Age-related macular degeneration, also referred to as AMD,
is a common eye disease associated with aging that gradually
impairs sharp, central vision. It affects approximately
13 million people in the U.S. and is the leading cause of
severe vision loss in people over age 50. Up to 200,000
new cases of the neovascular or "wet" type of AMD are diagnosed
each year in the U.S.
NEW OPTIONS FOR THE TREATMENT OF WET
Photo Dynamic Therapy (PDT)
How the Process Works
Patients are injected with a light-sensitive drug that is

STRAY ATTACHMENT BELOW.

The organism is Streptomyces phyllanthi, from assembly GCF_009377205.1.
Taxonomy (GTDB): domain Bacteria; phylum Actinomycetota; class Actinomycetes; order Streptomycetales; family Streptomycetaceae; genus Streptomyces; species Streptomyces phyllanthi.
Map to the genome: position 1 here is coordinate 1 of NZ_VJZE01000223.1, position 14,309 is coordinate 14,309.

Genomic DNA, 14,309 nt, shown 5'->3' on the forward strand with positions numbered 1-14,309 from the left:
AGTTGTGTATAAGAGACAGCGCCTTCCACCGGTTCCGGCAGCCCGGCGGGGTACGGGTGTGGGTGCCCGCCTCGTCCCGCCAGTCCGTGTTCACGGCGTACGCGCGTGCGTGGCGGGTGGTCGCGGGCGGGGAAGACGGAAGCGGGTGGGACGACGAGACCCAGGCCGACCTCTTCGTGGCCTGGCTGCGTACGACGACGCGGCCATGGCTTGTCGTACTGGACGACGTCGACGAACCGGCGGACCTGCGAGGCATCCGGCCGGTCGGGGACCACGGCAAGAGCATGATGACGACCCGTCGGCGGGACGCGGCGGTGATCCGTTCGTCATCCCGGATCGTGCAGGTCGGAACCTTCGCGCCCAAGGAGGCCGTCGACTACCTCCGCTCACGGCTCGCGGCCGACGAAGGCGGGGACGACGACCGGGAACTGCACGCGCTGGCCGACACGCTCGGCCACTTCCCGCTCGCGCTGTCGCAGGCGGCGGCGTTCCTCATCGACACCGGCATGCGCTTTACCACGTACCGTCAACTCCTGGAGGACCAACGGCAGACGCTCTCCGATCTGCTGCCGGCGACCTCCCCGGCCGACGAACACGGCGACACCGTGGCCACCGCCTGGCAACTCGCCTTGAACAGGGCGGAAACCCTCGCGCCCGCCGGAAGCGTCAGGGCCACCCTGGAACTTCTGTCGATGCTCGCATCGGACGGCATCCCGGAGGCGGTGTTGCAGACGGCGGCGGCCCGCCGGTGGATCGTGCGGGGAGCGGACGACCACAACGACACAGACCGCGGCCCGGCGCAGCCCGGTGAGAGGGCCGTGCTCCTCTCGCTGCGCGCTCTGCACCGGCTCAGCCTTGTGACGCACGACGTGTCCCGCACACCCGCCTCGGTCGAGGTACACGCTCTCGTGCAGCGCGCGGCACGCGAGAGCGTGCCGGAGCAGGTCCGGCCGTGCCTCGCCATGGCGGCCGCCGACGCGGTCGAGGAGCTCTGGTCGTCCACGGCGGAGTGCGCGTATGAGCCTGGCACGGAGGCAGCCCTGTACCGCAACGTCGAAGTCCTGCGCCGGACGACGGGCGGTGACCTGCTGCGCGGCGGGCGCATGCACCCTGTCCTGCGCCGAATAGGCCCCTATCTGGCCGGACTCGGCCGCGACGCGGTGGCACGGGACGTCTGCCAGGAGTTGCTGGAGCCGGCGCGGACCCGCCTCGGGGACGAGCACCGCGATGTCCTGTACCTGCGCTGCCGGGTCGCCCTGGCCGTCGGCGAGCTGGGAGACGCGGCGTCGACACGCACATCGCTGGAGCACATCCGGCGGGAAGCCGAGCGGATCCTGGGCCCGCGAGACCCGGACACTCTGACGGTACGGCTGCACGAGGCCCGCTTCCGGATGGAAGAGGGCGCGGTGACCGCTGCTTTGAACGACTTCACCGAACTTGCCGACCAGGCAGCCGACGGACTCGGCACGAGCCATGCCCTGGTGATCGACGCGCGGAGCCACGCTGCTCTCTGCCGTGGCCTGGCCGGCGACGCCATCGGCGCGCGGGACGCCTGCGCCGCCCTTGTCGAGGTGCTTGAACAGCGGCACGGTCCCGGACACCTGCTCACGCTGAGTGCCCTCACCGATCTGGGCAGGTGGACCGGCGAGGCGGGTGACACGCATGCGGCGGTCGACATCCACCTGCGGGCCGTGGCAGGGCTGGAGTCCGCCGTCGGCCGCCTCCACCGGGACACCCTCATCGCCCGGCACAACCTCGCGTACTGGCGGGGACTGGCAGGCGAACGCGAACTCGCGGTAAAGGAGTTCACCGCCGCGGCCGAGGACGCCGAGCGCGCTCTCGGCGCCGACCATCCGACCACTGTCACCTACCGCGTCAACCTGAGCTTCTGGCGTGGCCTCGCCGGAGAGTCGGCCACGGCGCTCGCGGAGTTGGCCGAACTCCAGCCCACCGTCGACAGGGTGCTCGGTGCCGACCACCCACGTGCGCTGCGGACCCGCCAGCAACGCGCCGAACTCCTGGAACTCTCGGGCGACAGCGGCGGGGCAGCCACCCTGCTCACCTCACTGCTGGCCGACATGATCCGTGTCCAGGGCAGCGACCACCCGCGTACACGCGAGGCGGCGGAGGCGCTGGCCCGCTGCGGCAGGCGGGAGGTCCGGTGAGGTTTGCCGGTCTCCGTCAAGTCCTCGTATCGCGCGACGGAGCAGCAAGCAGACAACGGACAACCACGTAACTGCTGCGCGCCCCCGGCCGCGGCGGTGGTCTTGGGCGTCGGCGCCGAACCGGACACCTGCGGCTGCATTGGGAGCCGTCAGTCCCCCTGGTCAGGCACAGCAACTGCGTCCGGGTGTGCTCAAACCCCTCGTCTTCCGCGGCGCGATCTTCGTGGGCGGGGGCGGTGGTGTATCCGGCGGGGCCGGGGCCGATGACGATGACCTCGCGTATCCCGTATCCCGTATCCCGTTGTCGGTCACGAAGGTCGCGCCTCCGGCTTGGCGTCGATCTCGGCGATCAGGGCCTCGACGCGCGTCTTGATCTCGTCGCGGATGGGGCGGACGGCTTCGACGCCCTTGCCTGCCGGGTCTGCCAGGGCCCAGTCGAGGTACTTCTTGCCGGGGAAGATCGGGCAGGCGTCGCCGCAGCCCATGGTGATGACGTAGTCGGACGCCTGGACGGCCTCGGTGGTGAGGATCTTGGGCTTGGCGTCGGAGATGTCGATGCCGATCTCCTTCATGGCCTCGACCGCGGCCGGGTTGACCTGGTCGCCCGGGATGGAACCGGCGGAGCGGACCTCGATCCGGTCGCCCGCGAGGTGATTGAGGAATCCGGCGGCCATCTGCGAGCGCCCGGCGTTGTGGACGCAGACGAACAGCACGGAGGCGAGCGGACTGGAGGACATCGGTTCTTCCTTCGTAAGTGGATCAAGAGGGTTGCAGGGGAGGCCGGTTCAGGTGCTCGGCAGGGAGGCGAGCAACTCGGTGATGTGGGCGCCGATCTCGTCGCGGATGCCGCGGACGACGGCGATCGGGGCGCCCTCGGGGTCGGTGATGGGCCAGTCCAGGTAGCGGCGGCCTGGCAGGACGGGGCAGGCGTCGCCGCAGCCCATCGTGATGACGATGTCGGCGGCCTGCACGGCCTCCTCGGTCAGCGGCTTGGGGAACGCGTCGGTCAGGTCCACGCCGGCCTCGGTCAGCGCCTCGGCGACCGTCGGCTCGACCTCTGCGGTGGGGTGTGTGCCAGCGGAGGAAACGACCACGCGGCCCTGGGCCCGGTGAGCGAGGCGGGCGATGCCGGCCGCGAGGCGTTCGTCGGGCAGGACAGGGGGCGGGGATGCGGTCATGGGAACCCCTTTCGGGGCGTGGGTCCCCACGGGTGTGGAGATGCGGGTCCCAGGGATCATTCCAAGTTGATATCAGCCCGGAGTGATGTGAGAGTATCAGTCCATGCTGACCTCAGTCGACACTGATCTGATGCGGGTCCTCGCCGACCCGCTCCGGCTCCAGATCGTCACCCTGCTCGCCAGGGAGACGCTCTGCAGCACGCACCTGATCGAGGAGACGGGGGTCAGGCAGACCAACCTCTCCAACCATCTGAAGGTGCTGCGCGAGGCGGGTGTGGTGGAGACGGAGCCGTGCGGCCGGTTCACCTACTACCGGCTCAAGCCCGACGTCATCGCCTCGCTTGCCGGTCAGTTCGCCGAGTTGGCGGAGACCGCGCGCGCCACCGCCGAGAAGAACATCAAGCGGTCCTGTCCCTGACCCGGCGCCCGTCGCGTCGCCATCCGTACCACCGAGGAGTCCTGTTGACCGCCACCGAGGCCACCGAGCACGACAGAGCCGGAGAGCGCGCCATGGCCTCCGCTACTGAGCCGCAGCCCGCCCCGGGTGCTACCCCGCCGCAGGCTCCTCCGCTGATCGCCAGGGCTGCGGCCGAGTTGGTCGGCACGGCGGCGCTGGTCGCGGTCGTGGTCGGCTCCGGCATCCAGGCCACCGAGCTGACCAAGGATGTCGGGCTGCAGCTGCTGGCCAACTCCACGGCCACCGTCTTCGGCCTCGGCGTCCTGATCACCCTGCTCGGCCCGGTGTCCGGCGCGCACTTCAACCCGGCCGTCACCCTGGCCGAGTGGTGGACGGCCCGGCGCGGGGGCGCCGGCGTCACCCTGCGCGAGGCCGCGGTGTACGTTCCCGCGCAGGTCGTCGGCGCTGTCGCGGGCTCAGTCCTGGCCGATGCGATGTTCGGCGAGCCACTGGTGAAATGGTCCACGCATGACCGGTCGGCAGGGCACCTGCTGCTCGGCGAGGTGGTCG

absorbed in the damaged blood vessels. A special low-power
laser light then is used for about a minute to trigger a
chemical reaction that slows or halts the growth of those
vessels without affecting the surrounding tissue. As a result,
studies have shown that PDT improves vision in a few cases,
its main benefit is arresting the progression of this sight-threatening
Because of the light sensitivity caused by the injected
medication, your skin and eyes will be sensitive to bright
light for 24 to 48 hours after the treatment.
Follow-Up and Re-Treatment
The abnormal blood vessels may return after several months.
However, PDT may be reapplied at up to 3 month intervals
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